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Frans de Waal.jpg

Frans B.M. de Waal, PhD (b. 1948, Utrecht, the Netherlands) is a psychologist, primatologist and ethologist. He is the C.H. Chandler professor of Primate Behavior in the Emory University psychology department in Atlanta, Georgia, and director of the Living Links Center at the Yerkes National Primate Research Center and author of numerous books including "Chimpanzee Politics" and "Our Inner Ape." His research centers on primate social behavior, including conflict resolution, cooperation, inequity aversion, and food-sharing. In 1993, he was elected to the Royal Dutch Academy of Sciences, and was elected as a foreign associate of the United States National Academy of Sciences in 2004.


In 1977, de Waal received his doctorate in biology from Utrecht University after training as a zoologist and ethologist. His dissertation research concerned aggressive behavior and alliance formation in macaques.


In 1975, de Waal began a six-year project on the world's largest captive colony of chimpanzees at the Arnhem Zoo. The study resulted in many scientific papers, and resulted in publication of his first book, Chimpanzee Politics, in 1982.

In 1981, he moved to the United States for a position at the Wisconsin National Primate Research Center, and took his current position at Emory and the Yerkes National Primate Research Center in 1991.

His research into the innate capacity for empathy among primates has led de Waal to the conclusion that non-human great apes and humans are simply different types of apes, and that there is little difference between these species, except that humans walk on two legs.

His book, Our Inner Ape, examines human behavior through the eyes of a primatologist, using the behavior of Common Chimpanzees and Bonobos as metaphors for human psychology.

De Waal's Law

People such as primatologists and zoo keepers who work on a daily basis with apes, always have a high opinion of apes' intelligence and abilities. Those who attempt to minimize apes' language abilities and cognitive skills are always people with little or no first-hand experience with apes.


"The possibility that empathy resides in parts of the brain so ancient that we share them with rats should give pause to anyone comparing politicians with those poor, underestimated creatures." Frans de Waal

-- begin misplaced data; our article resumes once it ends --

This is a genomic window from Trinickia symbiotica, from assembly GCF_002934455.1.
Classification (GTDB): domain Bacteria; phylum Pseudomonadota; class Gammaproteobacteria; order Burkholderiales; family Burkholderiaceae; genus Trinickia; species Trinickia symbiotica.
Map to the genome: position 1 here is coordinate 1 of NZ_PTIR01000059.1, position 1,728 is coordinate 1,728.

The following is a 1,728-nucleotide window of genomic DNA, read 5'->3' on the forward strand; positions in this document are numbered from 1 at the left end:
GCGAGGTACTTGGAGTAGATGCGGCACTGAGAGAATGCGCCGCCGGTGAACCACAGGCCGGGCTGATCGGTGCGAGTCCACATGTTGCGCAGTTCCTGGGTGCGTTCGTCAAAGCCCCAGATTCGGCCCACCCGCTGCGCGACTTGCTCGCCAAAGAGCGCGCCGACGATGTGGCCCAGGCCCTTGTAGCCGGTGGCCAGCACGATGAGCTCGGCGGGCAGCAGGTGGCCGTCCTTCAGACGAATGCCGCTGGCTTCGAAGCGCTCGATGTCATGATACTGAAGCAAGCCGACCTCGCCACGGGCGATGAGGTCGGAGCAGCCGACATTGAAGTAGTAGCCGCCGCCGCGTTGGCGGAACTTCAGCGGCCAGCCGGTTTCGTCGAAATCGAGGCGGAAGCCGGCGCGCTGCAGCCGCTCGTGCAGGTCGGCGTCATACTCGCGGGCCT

An anecdote

Professor de Waal once spoke to a group of Behaviorist psychologists about reconciliation among chimpanzees. They refused to accept this, insisting that reconciliation can only happen in Homo sapiens. De Waal invited them to witness the chimps reconciling. They declined, claiming that first-hand observation would destroy their "scientific objectivity." They were behaving just like the Aristotelian scholars who refused to look through the telescope of Galileo.

Selected bibliography


  • Our Inner Ape. New York: Riverhead Books, 2005. ISBN 1-57322-312-3
  • The Complete Capuchin. 2004
  • Animal Social Complexity: Intelligence, Culture, and Individualized Societies (edited with Peter L. Tyack). Cambridge: Harvard University Press, 2003. ISBN 0-674-00929-0.
  • My Family Album, Thirty Years of Primate Photography. 2003
  • The Ape and the Sushi Master, Cultural reflections by a primatologist. New York: Basic Books, 2001. ISBN 0-465-04175-2
  • Chimpanzee Politics, Power and sex among Apes. Baltimore: Johns Hopkins Universitry Press, 2000. ISBN 0-8018-6336-8.
  • Natural Conflict Resolution. 2000 (with Filippo Aureli)
  • Bonobo: The Forgotten Ape. Berkeley: University of California Press, 1997. ISBN 0-520-20535-9 (with Frans Lanting)
  • Good Natured. Cambridge: Harvard University Press, 1996. ISBN 0-674-35660-8
  • Peacemaking Among Primates. Cambridge: Harvard University Press, 1989. ISBN 0-674-65920-1


External links

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